MOTHER's Bi-Monthly Almanac shares information on building tree trunk stairs, camp stool, an eggshell funnel, kitchen chopping board, recipe book holder, hand hoe and workshop tools.
MOTHER's Bi-Monthly Almanac helps you learn about building tree trunk stairs, a kitchen chopping board, recipe book holder and more.
Now's the time to get your camping gear ready for warm weather, and fold-up stools are one of the convenient "luxuries" you won't want to do without.
Make four legs ("I" square by 18 1/2 two top pieces (1 1/8 inch square by 11 inch), and two lower rails (both 3/4 inch square, one 8 1/2 inch and one 10 1/2 inches long) from any sturdy wood you have handy.
Shape the leg ends as shown in the sketch, so they'll fit into 5/8 inch holes you've bored in the top pieces. (The centers of the slots should be 7 5/8 inches apart in one bar and 9 5/8 inches in the other.) In the same way, the lower rails should be fitted into 1/2 inch cavities drilled 2 1/2 inches from the bottom of each leg.
Next, construct the joints by boring a hole in the middle of each leg. Insert a bolt through the two crossed legs and rivet it over washers with one washer placed between the legs (see sketch).
Finally, stretch 1/2 yard of 11-inch-wide material over the top and securely nail it to the underside of the upper wooden pieces. Then finish the wood as you desire.
If you ever need to fill a small-necked bottle — but can't seem to find a suitable funnel — try using half an eggshell with a small hole pricked in its end. Briefly place the shell in an oven (brown the surface slightly) and it'll be less brittle and last much longer.
Cooks can slice, chop, or mince foods rapidly if an ordinary staple is attached to their chopping board as shown. When the tip of a pointed kitchen knife is placed under the staple, the blade can be maneuvered expertly with one hand as the vegetables are passed under it with the other. Even when you apply great pressure, the knife will not slip.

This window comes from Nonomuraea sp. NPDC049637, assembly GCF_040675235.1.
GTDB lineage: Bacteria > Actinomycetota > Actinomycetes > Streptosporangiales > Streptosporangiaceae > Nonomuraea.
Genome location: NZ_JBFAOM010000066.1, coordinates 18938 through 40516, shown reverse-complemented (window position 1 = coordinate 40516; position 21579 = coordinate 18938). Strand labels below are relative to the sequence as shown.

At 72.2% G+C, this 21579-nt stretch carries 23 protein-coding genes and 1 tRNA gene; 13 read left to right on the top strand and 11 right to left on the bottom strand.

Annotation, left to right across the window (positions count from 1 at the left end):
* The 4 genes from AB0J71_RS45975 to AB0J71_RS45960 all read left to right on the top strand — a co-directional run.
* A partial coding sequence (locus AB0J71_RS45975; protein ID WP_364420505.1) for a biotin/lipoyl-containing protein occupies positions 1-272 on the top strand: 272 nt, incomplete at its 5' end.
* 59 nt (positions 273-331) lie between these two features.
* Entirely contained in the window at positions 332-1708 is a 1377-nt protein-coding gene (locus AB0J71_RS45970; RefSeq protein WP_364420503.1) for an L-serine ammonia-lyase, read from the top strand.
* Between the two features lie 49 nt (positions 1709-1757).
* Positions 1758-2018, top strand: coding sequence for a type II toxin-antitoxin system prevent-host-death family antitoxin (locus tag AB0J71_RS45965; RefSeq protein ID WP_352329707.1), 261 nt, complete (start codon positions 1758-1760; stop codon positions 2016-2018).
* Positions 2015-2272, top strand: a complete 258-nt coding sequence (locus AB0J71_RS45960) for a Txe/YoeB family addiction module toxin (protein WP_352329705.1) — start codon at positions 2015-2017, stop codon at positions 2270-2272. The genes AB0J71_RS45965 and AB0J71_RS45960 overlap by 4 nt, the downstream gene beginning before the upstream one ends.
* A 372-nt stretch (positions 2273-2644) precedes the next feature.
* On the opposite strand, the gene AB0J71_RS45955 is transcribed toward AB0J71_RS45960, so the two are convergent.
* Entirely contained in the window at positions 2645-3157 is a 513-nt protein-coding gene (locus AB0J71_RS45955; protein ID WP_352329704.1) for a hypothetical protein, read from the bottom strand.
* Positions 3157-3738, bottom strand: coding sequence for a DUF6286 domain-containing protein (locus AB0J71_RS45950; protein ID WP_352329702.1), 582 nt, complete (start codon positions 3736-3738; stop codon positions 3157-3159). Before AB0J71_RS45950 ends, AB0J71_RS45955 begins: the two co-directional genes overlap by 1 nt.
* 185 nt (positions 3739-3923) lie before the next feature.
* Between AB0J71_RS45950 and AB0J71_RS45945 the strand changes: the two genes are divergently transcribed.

It's often difficult to maneuver a recipe book when you're using booth hands to measure and mix ingredients. A book stand like the one in the ske however, will hold the publication securely while allowing you to see the entire page at once.
The holder either can be cut out of the corner of a wooden box, or can consist of two pieces of scrap lumber held together with corner, angle, or shelf bracing. (The length of the back board determines the slope of the book rest.) The front board is then fitted with two screw eyes from which you've removed the section labeled "A".
Here's an amusing, but harmless, old-timey trick for youngsters of all ages: a surprise "letter" which whizzes and whirs when the recipient opens it.
Just tape a U-shaped piece of wire to a sheet of paper. Then attach an iron washer or ring to the open part of the "U" with rubber bands. Twist the ring and rubber bands several times, fold the "note", and place it in an envelope.
Now simply wait for an unsuspecting victim!
For weeding and cultivating smaller garden plots (especially crops like onions), a hand hoe simply can't be beat. Take a piece of hardwood (7/8 inch by 1 3/4 inch is a comfortable size) any length that you find suitable (4 feet works well). Then attach an old bucksaw blade to the handle with bolts, as shown in the sketch.
Most every save-a-buck recycler has a few old door hinges in his collection of treasures. So it's good to know that those finds can be converted into at least two useful, timesaving tools . . . with hardly any effort at all!
If you have a two-inch or longer joint hinge, and a bolt about 1/2-inch-long that will fit the hinge's holes, you can create a homemade hand vise for holding small objects. Just put the bolt through the middle hole and replace the nut as shown.
Or — if you've got a complex sanding job ahead — you can make an excellent sander for moldings and other concave surfaces. Take  an old hinge,  a short dowel the same length as the hinge (different diameter dowels can be used for various sizes of moldings),  a piece of sandpaper, and  a wing nut and bolt. Then assemble the gadget as shown in the sketch. No more skinned fingers!
In an especially rustic setting (or one which you want to look rustic), tree trunk steps can be the simplest and most inexpensive way you'll find to easily reach the top of a sharp incline or embankment.
Carve the steps out of a log (remember that the larger it is, the wider and more comfortable the footholds will be) with an axe or saw, taking care to make the cuts as evenly spaced and aligned with each other as possible. Then, to steady the setup, scoop out a few inches of earth from the vertical path and lay the trunk in the indentation.
To make a handrail, just drive forked stakes into the ground at intervals along one side of the stairs and rest a straight pole in the 'V's.